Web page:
Getting the Best Out of Moscow

| Daniel Hoffman
Daniel Hoffman
Former CIA Chief of Station

Russia’s annexation of Crimea, intervention in eastern Ukraine, and meddling in the 2016 U.S. presidential election have escalated distrust and rancor between the U.S. and Russia to levels unprecedented since the Cold War. For two decades, President Vladimir Putin has driven a resurgent Russia to assert its interests globally, often in conflict with the U.S.

But my 30 years in government, including with the CIA and focused largely on assessing and countering Russia’s threats to U.S. national security, have taught me the possibilities and value of cooperation, however circumscribed, even in times of extreme acrimony.

Certainly the United States must continue to confront Russia whenever necessary to defend its national security interests. Yet President Donald Trump’s Nov. 20 phone call with Putin contained the kernels of substantive engagement in several areas.

While partnership with Russia on Syria has too many pitfalls to justify the strategic risk to the U.S., the Trump administration should consider three areas for collaboration: North Korea; arms control and targeted intelligence exchanges. The U.S. also should recognize that, even inside Russia’s autocracy, there might be power brokers useful to the U.S. who could be spared punitive sanctions in favor of longer-term interests.

First, the area where cooperation with Putin is unlikely to outweigh the pitfalls: Syria. Clearly Putin has sought to impose the very military solution that he accuses the Obama and Trump administrations of seeking to impose. Ever since his military intervention began in 2015 with military strikes against Syrian opposition forces and a Faustian alliance with Iran and Hezbollah, Putin’s goal has not been his declared intent of countering ISIS, but rather ensuring that Assad remains in power and protecting Russia’s strategic position in the Middle East.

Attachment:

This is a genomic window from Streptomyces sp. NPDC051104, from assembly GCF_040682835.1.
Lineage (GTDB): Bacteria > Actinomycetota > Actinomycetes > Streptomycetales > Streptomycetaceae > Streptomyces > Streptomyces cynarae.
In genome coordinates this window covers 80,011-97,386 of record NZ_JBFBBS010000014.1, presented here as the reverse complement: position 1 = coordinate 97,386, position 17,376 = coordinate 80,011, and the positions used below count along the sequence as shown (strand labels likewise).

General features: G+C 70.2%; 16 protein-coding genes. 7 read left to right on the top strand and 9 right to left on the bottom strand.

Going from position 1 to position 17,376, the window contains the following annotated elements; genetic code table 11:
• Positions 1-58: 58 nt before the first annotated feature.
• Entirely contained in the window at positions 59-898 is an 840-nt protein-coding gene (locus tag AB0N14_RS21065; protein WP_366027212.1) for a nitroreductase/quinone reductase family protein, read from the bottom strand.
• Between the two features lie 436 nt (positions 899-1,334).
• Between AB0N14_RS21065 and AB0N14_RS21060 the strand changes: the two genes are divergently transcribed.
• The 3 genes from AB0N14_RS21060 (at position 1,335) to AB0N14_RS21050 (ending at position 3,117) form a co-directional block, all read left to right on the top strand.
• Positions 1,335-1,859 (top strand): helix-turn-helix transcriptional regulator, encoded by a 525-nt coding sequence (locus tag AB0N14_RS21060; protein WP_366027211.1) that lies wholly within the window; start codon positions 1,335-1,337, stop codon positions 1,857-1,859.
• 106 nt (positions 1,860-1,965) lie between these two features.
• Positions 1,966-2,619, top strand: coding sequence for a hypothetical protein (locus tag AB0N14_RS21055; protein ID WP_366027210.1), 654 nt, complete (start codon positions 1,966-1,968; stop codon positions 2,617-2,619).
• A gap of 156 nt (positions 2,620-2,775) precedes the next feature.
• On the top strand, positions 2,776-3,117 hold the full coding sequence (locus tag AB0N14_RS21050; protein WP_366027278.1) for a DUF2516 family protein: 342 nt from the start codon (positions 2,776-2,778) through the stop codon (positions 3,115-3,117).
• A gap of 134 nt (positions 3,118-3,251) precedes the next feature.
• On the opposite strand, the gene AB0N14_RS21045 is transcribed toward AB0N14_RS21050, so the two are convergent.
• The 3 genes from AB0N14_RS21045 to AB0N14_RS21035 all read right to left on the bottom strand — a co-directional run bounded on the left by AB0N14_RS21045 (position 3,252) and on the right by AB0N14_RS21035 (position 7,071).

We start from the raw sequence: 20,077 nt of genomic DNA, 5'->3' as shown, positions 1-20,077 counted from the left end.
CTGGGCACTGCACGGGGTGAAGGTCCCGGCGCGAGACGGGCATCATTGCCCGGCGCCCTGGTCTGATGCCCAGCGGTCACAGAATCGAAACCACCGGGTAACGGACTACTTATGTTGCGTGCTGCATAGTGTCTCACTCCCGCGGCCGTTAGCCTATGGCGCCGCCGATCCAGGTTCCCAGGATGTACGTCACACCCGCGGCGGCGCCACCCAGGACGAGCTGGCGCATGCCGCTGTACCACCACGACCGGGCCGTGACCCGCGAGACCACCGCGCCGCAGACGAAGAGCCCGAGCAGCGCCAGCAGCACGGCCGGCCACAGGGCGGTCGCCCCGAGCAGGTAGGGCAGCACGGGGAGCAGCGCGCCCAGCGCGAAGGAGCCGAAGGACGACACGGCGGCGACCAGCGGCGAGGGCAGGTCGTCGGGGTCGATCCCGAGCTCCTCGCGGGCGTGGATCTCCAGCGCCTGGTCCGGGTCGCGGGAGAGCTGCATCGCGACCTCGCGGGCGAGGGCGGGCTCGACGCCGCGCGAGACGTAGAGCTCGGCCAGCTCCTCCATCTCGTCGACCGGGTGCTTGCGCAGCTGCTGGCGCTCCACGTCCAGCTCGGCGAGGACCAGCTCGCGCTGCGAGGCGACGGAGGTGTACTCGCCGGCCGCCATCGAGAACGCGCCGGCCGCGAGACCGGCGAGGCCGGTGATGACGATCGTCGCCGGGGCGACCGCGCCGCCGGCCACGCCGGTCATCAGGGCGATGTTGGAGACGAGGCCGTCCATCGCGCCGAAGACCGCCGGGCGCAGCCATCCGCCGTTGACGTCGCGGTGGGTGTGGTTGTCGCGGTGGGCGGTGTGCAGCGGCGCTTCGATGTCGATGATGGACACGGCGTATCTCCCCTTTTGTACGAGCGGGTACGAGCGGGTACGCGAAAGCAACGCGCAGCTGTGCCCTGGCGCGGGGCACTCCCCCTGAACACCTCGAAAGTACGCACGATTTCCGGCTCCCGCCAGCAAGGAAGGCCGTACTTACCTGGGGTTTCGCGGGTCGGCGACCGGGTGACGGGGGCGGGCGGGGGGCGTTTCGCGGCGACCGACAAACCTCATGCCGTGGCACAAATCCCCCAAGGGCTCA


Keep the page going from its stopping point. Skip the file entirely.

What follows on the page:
The result has transformed Syria into a petri dish for Sunni and Shi’a extremism and produced a humanitarian catastrophe. Last month, Russia cast its 10th veto of United Nations Security Council action on Syria since 2011, blocking a U.S. resolution to renew an international inquiry into chemical weapons attacks in Syria. While maintaining a dialogue with Russia to deconflict military operations has merit, U.S. counterterrorism policy would be aided more by coordinating with the Gulf States and Turkey and by continuing precision targeting of ISIS.

But one area of cooperation that could be more promising for the U.S. is North Korea. Putin rebuilt Moscow’s previously longstanding relationship with North Korea, which had lapsed with the collapse of the Soviet Union. The Kremlin has maintained strategic support and an economic lifeline for Pyongyang, with an eye towards blocking regime change.  Financial backing has included the abhorrent policy of paying for North Korean slave labor.

Seeking to counter the U.S. on the Korean Peninsula, Putin has demanded the U.S. freeze military exercises with South Korea in return for a North Korean halt of nuclear tests. But while Russia is concerned about U.S. defense collaboration with South Korea, it also worries about North Korea’s nuclear and missile sites, which are only a few hundred kilometers from Russian territory.